A group of around 50 citizens met at the Gem of the Hills Community Center on Thursday, July 19, to discuss the postmaster at the Blanco Post Office. The meeting was called by Debbie Triesch of Dirt Works and Robin Moore of Dirt Rents, both local companies which have had problems with the postal service in Blanco.
Brian Liberty, the acting manager of Central Texas Postal Operations for the United States Postal Service, was sent by the USPS to hear concerns voiced at the meeting.
"Dirt Works is one of the businesses in Blanco that has experienced difficulties with the current postmaster," began Debbie Triesch. The meeting was called to form a committee to present the problem to the postal authorities, she continued.
Triesch read from a prepared letter, "We, the people of Blanco, demand the postmaster, Rudy Hernandez, be forced to be retired, terminated, or transferred to another post office outside of Blanco County, Texas."
Through letters read aloud by Triesch, or comments from the audience, claims were made against the local postmaster about "unbusiness-like actions," berating and belittling employees and customers, delayed or returned mail, and a wide variety of other charges.
Wayne "Dirt" Dworaczyk, owner of both Dirt Works and Dirt Rents, spoke about his letter to the editor, which appeared in the Blanco County News in April and, he says, started the whole ordeal. In the letter, Dworaczyk related his problems with the local post office. Dirt Works requested two new post office boxes, but none were available and they were told to put up mailboxes on Highway 281 at Rolling Hills Rd., where the businesses are located. The company felt the mailboxes on the side of a busy highway were unsafe and insecure, and requested cluster box units (CBUs).
"Rudy's answer to us was that because one person did not want to change from the mailboxes to C.B.U.'s that it was not going to happen," wrote Dworaczyk. "I was appalled!"
When a temporary postmaster arrived during the current postmaster's leave, Dirt Works again requested two CBUs and, this time, the request was granted. The company installed the boxes themselves, said Dworaczyk, and with only two CBUs installed, a waiting list was started for people who wanted a box on Rolling Hills Rd.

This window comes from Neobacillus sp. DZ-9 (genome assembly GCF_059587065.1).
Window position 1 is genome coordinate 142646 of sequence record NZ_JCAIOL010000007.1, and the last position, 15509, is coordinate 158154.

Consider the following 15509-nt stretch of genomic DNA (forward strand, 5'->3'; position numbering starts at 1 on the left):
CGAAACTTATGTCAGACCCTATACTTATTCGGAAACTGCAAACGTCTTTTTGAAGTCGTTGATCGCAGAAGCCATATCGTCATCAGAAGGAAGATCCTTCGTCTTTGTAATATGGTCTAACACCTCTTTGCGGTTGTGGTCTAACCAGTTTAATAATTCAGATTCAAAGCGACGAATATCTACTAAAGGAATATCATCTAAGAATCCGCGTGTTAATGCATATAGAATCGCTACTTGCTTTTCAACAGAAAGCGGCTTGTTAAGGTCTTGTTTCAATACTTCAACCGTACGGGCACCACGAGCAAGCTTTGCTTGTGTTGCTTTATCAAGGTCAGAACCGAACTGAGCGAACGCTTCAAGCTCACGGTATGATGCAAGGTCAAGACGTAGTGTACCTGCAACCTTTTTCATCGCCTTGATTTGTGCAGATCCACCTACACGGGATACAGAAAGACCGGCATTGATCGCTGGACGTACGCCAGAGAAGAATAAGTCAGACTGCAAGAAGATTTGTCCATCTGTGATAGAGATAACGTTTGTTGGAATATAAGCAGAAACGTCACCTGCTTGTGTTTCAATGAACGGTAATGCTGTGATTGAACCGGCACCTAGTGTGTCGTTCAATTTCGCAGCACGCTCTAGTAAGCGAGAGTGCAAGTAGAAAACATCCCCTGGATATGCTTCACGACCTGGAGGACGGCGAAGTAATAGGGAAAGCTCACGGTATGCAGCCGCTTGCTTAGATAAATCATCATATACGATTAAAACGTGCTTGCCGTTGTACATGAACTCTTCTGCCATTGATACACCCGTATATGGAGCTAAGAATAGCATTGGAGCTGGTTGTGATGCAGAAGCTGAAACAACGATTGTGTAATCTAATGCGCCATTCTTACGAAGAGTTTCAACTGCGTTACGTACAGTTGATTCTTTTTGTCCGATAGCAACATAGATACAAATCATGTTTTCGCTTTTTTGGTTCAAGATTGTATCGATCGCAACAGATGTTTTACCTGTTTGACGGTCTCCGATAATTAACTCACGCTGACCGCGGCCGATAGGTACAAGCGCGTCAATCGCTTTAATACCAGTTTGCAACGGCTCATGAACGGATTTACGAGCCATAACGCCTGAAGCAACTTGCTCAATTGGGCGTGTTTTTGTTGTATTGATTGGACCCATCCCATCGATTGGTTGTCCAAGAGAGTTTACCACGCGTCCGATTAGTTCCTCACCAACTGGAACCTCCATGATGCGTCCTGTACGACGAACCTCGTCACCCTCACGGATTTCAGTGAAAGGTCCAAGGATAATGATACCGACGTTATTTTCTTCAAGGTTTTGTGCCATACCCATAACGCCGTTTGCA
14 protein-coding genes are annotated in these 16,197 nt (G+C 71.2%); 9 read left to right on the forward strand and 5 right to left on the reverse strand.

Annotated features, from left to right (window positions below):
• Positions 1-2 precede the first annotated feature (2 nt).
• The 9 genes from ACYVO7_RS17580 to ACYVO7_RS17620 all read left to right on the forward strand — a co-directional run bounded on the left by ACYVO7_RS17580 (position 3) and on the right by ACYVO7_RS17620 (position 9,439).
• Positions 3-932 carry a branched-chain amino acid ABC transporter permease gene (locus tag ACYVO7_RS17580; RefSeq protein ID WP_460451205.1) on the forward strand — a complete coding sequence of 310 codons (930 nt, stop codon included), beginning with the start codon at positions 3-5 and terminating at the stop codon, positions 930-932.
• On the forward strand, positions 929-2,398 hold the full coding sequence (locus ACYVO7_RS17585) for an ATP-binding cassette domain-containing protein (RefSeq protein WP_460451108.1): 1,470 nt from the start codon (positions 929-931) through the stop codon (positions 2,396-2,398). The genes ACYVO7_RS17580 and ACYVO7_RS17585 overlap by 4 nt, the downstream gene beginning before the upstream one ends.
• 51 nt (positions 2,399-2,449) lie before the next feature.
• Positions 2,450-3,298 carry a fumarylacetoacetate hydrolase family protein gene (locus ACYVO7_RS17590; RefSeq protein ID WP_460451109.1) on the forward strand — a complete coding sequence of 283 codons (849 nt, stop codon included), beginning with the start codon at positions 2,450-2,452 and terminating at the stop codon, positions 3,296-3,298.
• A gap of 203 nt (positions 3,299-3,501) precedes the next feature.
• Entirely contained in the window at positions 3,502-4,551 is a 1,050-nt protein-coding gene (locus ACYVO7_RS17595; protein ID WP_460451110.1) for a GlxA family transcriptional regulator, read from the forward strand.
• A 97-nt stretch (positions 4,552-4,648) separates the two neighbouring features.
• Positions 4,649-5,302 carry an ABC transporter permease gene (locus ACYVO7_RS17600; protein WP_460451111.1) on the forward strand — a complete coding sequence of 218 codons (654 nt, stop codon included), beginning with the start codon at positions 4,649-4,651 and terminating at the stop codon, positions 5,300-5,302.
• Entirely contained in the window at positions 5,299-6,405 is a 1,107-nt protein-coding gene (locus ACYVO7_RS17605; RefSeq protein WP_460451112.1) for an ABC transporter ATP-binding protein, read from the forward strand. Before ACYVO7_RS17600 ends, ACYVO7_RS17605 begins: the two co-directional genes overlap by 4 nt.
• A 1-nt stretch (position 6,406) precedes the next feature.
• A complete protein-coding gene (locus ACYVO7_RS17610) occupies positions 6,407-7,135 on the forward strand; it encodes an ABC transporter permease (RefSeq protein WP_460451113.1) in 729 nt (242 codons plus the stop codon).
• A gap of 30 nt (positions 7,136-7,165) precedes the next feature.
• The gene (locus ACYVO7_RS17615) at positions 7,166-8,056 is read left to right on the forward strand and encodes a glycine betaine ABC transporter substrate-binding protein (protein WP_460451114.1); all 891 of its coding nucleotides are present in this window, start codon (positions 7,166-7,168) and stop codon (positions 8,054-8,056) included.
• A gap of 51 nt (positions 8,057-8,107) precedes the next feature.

A request was made for a third CBU, but Dirt Works has not received a response from the Blanco Post Office.
"All I was trying to do was do something right," Dirt Dworaczyk said, referring to the hazard created by mailboxes along US 281.
The meeting continued with a question-and-answer session with USPS' Brian Liberty.
"I cannot comment on any personal actions for anybody inside the postal service because of privacy laws that are set up by the US government," Liberty began. The USPS can, however, address the service issues. "I've read all the letters you have in your possession. They have been forwarded to San Antonio [USPS office.]" Liberty noted that the meeting was also videotaped, by Dirt Works, for later reference by the USPS.
Liberty pointed out that the audience made up of 50 members of a city with a population of 2,000. A petition had been circulated around town, said an audience member, and over 200 signatures were collected. This situation is a microcosm--a small, representative group out of a much larger whole--Liberty said.
The issues brought up at the meeting, or through letters, would be taken back, brought up with people at a higher level in the USPS, and resolved in a quick fashion, Liberty stated. He indicated that one service issue that was mentioned by several in the audience, returned mail, is now automated, but local postal employees should manually catch the letters before they're sent back. As with organizations around the country, Liberty said, there's stress applied by the push for productivity, doing things better for less, and the post office and its employees are affected.
"These are issues that need to be corrected here, with this individual," Liberty said. "If we can't correct certain things with the individual, then we will take further action."
"I'm here because of your concerns," Liberty concluded. "They have been heard."